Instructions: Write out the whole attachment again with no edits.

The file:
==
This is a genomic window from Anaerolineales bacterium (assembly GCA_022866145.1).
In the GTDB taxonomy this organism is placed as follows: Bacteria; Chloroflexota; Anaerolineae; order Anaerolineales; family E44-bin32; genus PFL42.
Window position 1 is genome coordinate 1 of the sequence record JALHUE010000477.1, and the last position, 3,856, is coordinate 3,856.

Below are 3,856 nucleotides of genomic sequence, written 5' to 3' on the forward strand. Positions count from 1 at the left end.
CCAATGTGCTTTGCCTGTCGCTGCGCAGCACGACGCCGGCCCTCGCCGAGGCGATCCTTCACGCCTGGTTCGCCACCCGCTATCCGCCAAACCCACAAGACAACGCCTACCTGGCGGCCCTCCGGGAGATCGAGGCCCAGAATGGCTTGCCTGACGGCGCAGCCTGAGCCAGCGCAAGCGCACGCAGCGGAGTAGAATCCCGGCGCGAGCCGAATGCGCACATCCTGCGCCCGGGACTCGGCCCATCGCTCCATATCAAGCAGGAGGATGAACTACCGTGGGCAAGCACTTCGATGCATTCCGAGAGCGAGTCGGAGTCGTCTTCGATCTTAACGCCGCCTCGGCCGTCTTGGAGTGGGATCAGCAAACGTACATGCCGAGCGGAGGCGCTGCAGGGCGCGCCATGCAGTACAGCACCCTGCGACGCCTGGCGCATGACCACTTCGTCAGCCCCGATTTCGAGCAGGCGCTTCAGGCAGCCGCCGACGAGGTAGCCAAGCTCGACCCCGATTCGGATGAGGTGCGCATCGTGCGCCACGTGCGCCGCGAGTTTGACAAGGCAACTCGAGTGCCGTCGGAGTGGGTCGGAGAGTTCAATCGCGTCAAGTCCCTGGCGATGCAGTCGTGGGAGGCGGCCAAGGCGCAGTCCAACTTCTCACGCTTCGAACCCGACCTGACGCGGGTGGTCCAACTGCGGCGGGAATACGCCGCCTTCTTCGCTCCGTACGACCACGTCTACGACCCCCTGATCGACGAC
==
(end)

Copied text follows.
This is a genomic window from Anaerolineales bacterium (assembly GCA_022866145.1).
In the GTDB taxonomy this organism is placed as follows: Bacteria; Chloroflexota; Anaerolineae; order Anaerolineales; family E44-bin32; genus PFL42.
Window position 1 is genome coordinate 1 of the sequence record JALHUE010000477.1, and the last position, 3,856, is coordinate 3,856.

Below are 3,856 nucleotides of genomic sequence, written 5' to 3' on the forward strand. Positions count from 1 at the left end.
CCAATGTGCTTTGCCTGTCGCTGCGCAGCACGACGCCGGCCCTCGCCGAGGCGATCCTTCACGCCTGGTTCGCCACCCGCTATCCGCCAAACCCACAAGACAACGCCTACCTGGCGGCCCTCCGGGAGATCGAGGCCCAGAATGGCTTGCCTGACGGCGCAGCCTGAGCCAGCGCAAGCGCACGCAGCGGAGTAGAATCCCGGCGCGAGCCGAATGCGCACATCCTGCGCCCGGGACTCGGCCCATCGCTCCATATCAAGCAGGAGGATGAACTACCGTGGGCAAGCACTTCGATGCATTCCGAGAGCGAGTCGGAGTCGTCTTCGATCTTAACGCCGCCTCGGCCGTCTTGGAGTGGGATCAGCAAACGTACATGCCGAGCGGAGGCGCTGCAGGGCGCGCCATGCAGTACAGCACCCTGCGACGCCTGGCGCATGACCACTTCGTCAGCCCCGATTTCGAGCAGGCGCTTCAGGCAGCCGCCGACGAGGTAGCCAAGCTCGACCCCGATTCGGATGAGGTGCGCATCGTGCGCCACGTGCGCCGCGAGTTTGACAAGGCAACTCGAGTGCCGTCGGAGTGGGTCGGAGAGTTCAATCGCGTCAAGTCCCTGGCGATGCAGTCGTGGGAGGCGGCCAAGGCGCAGTCCAACTTCTCACGCTTCGAACCCGACCTGACGCGGGTGGTCCAACTGCGGCGGGAATACGCCGCCTTCTTCGCTCCGTACGACCACGTCTACGACCCCCTGATCGACGAC